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Open Networks, Closed Regimes : The Impact of the Internet on Authoritarian Rule
by Shanthi Kalathil and Taylor C. Boas




Overview -

As the Internet diffuses across the globe, many have come to believe that the technology poses an insurmountable threat to authoritarian rule. Grounded in the Internet's early libertarian culture and predicated on anecdotes pulled from diverse political climates, this conventional wisdom has informed the views of policymakers, business leaders, and media pundits alike. Yet few studies have sought to systematically analyze the exact ways in which Internet use may lay the basis for political change. In O pen Networks, Closed Regimes, the authors take a comprehensive look at how a broad range of societal and political actors in eight authoritarian and semi-authoritarian countries employ the Internet. Based on methodical assessment of evidence from these cases—China, Cuba, Singapore, Vietnam, Burma, the United Arab Emirates, Saudi Arabia, and Egypt—the study contends that the Internet is not necessarily a threat to authoritarian regimes.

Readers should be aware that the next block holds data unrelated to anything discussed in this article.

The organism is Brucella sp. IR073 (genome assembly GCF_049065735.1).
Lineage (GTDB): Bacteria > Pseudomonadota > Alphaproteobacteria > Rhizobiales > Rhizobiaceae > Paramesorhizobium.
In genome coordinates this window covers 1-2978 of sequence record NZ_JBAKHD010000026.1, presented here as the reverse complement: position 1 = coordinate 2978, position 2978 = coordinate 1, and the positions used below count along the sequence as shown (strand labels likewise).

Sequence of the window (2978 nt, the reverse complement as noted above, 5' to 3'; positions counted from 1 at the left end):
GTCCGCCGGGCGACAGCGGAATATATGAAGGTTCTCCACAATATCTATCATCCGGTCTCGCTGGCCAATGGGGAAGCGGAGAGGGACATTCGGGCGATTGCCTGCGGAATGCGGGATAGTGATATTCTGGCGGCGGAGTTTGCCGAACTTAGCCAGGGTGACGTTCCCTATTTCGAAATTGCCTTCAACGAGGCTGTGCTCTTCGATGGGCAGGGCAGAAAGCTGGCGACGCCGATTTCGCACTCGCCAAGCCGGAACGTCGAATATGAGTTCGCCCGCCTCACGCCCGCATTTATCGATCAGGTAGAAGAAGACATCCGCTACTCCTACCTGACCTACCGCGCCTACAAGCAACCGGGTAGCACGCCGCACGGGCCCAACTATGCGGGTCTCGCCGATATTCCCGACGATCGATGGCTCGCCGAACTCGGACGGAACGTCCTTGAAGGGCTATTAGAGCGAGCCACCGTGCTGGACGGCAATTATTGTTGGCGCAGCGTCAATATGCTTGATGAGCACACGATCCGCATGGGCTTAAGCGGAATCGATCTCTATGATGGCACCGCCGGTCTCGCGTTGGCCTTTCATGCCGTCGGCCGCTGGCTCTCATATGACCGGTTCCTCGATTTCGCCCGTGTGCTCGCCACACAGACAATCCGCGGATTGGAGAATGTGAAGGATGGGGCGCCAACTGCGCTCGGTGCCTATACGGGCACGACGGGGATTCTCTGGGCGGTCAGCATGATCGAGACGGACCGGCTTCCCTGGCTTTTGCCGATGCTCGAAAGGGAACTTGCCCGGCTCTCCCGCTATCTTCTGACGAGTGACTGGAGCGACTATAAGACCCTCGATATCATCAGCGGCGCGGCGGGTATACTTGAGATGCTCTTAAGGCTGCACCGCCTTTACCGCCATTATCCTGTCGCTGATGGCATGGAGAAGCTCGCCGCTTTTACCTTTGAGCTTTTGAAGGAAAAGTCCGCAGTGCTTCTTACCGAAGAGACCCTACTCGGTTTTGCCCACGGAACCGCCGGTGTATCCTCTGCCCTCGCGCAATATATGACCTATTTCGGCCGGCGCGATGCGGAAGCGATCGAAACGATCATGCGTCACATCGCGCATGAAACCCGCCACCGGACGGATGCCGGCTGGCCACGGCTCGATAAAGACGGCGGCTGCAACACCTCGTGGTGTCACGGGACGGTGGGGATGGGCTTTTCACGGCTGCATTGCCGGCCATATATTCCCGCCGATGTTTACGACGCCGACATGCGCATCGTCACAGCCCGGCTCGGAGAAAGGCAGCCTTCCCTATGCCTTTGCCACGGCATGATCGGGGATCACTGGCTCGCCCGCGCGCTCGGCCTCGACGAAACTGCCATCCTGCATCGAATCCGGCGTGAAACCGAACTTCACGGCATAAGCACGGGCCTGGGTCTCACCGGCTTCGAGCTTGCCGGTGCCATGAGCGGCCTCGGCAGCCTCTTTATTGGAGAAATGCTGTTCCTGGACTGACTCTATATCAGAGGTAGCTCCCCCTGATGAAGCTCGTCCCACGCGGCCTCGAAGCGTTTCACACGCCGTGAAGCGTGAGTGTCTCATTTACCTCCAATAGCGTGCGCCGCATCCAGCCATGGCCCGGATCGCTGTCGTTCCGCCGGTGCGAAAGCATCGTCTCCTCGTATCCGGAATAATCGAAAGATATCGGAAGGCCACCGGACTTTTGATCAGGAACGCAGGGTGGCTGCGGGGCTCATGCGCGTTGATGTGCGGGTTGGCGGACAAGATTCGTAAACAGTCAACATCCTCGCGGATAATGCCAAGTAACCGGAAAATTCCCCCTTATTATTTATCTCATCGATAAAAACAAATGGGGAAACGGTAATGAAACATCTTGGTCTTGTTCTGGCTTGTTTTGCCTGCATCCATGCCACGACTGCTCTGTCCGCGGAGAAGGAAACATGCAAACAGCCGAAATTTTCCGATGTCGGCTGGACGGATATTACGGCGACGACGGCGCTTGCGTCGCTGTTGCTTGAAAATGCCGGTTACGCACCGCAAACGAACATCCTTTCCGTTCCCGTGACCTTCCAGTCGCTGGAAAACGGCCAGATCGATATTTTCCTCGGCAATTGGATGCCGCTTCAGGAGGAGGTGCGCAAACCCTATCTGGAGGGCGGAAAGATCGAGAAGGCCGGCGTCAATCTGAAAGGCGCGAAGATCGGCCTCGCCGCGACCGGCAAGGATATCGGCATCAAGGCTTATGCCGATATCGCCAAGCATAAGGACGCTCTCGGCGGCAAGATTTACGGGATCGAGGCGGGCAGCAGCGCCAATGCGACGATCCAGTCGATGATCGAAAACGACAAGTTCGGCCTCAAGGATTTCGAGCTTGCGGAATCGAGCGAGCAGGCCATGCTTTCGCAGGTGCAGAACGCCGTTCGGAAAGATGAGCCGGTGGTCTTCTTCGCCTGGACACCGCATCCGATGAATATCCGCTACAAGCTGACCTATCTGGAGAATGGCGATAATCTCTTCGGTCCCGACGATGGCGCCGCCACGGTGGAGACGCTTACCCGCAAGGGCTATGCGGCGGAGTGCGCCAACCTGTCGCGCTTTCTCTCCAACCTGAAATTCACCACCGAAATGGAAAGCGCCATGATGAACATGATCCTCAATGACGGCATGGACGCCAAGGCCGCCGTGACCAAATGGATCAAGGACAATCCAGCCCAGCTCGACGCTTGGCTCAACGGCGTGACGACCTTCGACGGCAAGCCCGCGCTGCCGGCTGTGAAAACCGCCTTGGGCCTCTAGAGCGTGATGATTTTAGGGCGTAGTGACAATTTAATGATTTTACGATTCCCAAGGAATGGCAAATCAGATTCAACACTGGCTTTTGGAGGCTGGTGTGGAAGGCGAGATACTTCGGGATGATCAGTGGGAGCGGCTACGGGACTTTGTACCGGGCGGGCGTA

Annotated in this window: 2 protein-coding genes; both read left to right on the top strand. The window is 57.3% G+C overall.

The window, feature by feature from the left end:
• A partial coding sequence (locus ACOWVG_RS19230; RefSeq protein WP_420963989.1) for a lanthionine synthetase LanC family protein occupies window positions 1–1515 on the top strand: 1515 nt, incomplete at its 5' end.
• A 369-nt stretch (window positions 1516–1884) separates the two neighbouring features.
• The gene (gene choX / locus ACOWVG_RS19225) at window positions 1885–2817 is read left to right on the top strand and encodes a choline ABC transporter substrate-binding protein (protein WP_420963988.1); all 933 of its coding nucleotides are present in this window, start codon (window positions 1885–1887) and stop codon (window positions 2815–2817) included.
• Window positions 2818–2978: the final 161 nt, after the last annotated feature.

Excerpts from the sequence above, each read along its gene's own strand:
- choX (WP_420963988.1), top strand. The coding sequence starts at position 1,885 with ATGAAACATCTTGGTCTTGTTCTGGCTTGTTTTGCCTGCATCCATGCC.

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More About Open Networks, Closed Regimes by Shanthi Kalathil; Taylor C. Boas

 
 
 

Overview

As the Internet diffuses across the globe, many have come to believe that the technology poses an insurmountable threat to authoritarian rule. Grounded in the Internet's early libertarian culture and predicated on anecdotes pulled from diverse political climates, this conventional wisdom has informed the views of policymakers, business leaders, and media pundits alike. Yet few studies have sought to systematically analyze the exact ways in which Internet use may lay the basis for political change. In O pen Networks, Closed Regimes, the authors take a comprehensive look at how a broad range of societal and political actors in eight authoritarian and semi-authoritarian countries employ the Internet. Based on methodical assessment of evidence from these cases—China, Cuba, Singapore, Vietnam, Burma, the United Arab Emirates, Saudi Arabia, and Egypt—the study contends that the Internet is not necessarily a threat to authoritarian regimes.



This item is Non-Returnable.

 

Details

  • ISBN: 9780870033315
  • Publisher: Brookings Institution Press
  • Imprint: Carnegie Endowment for Int'l Peace
  • Date: Nov 2010
 

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